What music does to your brain and the brains of children…

When human brains are exposed to music it is not just one part of our brain that is activated – when we observe brains listening to music via an MRI machine it is clear that many different parts of our brains are being used to process the music – regardless if the music is Baby Shark, Beethoven or Kiss.

Being exposed to music helps children form strong neural pathways. It enhances different parts of their brains such as the frontal lobe which is so important in cognition and executive functioning.  The temporal lobe, where language is processed helps process the lyrics we hear. The area of the brain called Broca’s Area is called upon when we play an instrument – doing this encourages expressive language development.

Music for the Brain

Music also helps build intimacy which brains love! Families often sing to babies while caring for them, introduce the music they love to older children…..and who doesn’t dance and sway a bit when they are holding a baby and music plays? 

As you would know, children are born with many more neurons than are needed. Gradually from about the age of 8, neurons are pruned by our brains with the ones no longer needed being removed. Teaching children music before this happens means it is easier for them to retain what they have learnt.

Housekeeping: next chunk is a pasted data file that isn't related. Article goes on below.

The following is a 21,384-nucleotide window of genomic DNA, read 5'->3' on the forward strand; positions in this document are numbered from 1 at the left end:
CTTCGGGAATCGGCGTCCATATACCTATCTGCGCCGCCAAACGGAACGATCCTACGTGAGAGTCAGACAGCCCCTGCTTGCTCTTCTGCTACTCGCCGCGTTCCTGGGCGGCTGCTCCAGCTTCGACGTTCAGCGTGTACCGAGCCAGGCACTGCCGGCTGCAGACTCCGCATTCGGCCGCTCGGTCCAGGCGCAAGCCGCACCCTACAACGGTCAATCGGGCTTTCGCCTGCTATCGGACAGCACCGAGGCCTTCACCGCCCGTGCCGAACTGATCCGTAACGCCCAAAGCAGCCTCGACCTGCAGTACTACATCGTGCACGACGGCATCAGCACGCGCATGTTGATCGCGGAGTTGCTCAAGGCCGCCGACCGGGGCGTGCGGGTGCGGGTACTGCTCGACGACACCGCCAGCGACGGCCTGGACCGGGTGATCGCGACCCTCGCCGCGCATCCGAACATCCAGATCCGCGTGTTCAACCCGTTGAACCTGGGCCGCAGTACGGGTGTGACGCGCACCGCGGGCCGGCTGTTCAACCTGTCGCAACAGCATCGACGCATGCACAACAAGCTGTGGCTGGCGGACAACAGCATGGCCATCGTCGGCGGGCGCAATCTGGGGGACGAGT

Did you realise that the early years are therefore critical to developing a child’s musical skills? They are also crucial years because when listening to music very young children and babies unintentionally differentiate things such as frequency, tone and melody. They unscramble the different parts of music and then build up a mental organisation system to memorise it. Without this exposure in their earliest of years they never build this important mental filing system. It is very much a use it or lose it scenario.

But music also matters for our brains as educators and teachers. It can help tap into and calm fear, it can increase our pleasure and help us tune our unwanted distractions and focus fully on different tasks. There is also some evidence that it can boost our immune system!

Reflective questions:

§  How do you use music to prepare your brain for educating and teaching? Are you aware of the impacts of different music on your brain? 

§  What opportunities do you build into your days for children to experience dance, listening, instrument play, singing, performing and creating music? 

§  What do you know about Aboriginal AND Torres Strait Islander music? How do you use this music in your curriculum? 

§  When was the last time you carefully observed the children in your group’s reaction to different music? How can you use that knowledge either for individual children or for the entire group?

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